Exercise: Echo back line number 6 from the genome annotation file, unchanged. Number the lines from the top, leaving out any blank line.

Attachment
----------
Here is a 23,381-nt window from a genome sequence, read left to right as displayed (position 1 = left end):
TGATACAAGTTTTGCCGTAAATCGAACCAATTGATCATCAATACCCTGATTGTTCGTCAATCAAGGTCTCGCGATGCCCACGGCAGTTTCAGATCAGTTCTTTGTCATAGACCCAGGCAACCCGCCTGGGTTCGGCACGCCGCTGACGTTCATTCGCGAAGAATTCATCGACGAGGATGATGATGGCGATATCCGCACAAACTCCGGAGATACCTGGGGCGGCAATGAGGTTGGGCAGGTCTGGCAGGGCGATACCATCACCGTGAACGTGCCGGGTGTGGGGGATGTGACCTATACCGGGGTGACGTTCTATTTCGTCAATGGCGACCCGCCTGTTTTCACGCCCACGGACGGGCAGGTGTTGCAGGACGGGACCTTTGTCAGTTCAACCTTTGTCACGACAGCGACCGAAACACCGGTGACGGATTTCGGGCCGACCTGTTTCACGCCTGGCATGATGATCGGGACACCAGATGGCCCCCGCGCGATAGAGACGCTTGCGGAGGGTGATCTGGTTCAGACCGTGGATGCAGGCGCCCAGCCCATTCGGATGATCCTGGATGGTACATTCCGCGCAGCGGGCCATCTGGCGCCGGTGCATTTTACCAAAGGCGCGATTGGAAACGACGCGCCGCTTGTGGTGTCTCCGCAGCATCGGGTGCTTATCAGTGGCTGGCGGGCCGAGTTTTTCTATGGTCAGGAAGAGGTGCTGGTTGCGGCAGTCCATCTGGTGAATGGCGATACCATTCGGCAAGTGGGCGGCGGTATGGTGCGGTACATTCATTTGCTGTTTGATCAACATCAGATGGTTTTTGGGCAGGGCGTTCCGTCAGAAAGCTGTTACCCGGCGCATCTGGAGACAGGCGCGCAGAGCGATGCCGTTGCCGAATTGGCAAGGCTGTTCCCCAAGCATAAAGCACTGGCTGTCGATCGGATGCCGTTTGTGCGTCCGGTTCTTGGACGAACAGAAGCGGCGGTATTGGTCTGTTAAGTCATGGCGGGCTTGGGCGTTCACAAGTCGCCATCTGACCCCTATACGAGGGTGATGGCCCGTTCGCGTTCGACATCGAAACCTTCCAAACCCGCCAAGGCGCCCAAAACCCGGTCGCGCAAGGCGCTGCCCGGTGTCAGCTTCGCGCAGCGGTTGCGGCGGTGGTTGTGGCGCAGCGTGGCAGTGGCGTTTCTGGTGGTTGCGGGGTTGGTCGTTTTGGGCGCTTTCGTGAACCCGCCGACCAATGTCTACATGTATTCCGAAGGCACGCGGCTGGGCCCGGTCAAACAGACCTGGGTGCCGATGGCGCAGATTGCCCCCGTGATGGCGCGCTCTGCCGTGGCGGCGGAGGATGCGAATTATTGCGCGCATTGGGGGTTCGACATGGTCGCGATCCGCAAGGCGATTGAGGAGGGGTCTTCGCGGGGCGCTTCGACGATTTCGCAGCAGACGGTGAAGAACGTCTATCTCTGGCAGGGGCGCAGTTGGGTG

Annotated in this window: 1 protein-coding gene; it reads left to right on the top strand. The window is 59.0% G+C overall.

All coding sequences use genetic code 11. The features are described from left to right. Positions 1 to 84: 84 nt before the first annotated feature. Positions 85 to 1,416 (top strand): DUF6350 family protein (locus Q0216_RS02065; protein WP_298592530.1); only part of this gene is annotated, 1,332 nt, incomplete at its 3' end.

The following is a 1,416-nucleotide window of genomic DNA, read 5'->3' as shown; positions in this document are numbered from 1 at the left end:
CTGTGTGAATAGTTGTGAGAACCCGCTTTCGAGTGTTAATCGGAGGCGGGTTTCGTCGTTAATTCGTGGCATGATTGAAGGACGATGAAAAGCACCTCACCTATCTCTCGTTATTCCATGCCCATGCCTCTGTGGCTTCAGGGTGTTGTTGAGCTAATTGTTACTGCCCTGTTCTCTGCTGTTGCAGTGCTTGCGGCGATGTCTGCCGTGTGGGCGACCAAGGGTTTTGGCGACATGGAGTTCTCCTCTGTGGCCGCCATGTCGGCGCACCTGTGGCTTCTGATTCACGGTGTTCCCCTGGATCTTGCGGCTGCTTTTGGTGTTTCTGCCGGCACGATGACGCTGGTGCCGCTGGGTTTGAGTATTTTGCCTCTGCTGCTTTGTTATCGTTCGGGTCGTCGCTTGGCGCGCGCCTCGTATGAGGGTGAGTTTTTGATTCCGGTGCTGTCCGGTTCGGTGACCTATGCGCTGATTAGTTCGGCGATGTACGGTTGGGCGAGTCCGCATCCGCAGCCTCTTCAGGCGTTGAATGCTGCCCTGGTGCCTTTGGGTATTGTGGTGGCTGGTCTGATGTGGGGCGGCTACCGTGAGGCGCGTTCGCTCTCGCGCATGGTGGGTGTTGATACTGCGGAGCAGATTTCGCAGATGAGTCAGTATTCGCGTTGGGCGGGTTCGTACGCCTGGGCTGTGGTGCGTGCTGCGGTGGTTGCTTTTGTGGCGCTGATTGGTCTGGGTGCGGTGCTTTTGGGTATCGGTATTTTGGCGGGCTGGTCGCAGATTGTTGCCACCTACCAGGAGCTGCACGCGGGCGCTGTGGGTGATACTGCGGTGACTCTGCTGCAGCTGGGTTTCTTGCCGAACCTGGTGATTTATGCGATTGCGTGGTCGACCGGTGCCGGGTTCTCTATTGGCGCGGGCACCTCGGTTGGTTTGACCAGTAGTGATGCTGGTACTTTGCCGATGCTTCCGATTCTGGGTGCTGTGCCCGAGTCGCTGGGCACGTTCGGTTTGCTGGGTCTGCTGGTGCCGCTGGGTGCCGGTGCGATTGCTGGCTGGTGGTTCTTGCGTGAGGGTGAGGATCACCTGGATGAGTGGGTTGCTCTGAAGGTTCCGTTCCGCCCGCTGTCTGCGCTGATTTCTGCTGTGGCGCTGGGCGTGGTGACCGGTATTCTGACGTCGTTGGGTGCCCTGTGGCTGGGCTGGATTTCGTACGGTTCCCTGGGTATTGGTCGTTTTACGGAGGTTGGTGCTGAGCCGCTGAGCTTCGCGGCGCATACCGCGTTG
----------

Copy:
CTGTGTGAATAGTTGTGAGAACCCGCTTTCGAGTGTTAATCGGAGGCGGGTTTCGTCGTTAATTCGTGGCATGATTGAAGGACGATGAAAAGCACCTCACCTATCTCTCGTTATTCCATGCCCATGCCTCTGTGGCTTCAGGGTGTTGTTGAGCTAATTGTTACTGCCCTGTTCTCTGCTGTTGCAGTGCTTGCGGCGATGTCTGCCGTGTGGGCGACCAAGGGTTTTGGCGACATGGAGTTCTCCTCTGTGGCCGCCATGTCGGCGCACCTGTGGCTTCTGATTCACGGTGTTCCCCTGGATCTTGCGGCTGCTTTTGGTGTTTCTGCCGGCACGATGACGCTGGTGCCGCTGGGTTTGAGTATTTTGCCTCTGCTGCTTTGTTATCGTTCGGGTCGTCGCTTGGCGCGCGCCTCGTATGAGGGTGAGTTTTTGATTCCGGTGCTGTCCGGTTCGGTGACCTATGCGCTGATTAGTTCGGCGATGTACGGTTGGGCGAGTCCGCATCCGCAGCCTCTTCAGGCGTTGAATGCTGCCCTGGTGCCTTTGGGTATTGTGGTGGCTGGTCTGATGTGGGGCGGCTACCGTGAGGCGCGTTCGCTCTCGCGCATGGTGGGTGTTGATACTGCGGAGCAGATTTCGCAGATGAGTCAGTATTCGCGTTGGGCGGGTTCGTACGCCTGGGCTGTGGTGCGTGCTGCGGTGGTTGCTTTTGTGGCGCTGATTGGTCTGGGTGCGGTGCTTTTGGGTATCGGTATTTTGGCGGGCTGGTCGCAGATTGTTGCCACCTACCAGGAGCTGCACGCGGGCGCTGTGGGTGATACTGCGGTGACTCTGCTGCAGCTGGGTTTCTTGCCGAACCTGGTGATTTATGCGATTGCGTGGTCGACCGGTGCCGGGTTCTCTATTGGCGCGGGCACCTCGGTTGGTTTGACCAGTAGTGATGCTGGTACTTTGCCGATGCTTCCGATTCTGGGTGCTGTGCCCGAGTCGCTGGGCACGTTCGGTTTGCTGGGTCTGCTGGTGCCGCTGGGTGCCGGTGCGATTGCTGGCTGGTGGTTCTTGCGTGAGGGTGAGGATCACCTGGATGAGTGGGTTGCTCTGAAGGTTCCGTTCCGCCCGCTGTCTGCGCTGATTTCTGCTGTGGCGCTGGGCGTGGTGACCGGTATTCTGACGTCGTTGGGTGCCCTGTGGCTGGGCTGGATTTCGTACGGTTCCCTGGGTATTGGTCGTTTTACGGAGGTTGGTGCTGAGCCGCTGAGCTTCGCGGCGCATACCGCGTTG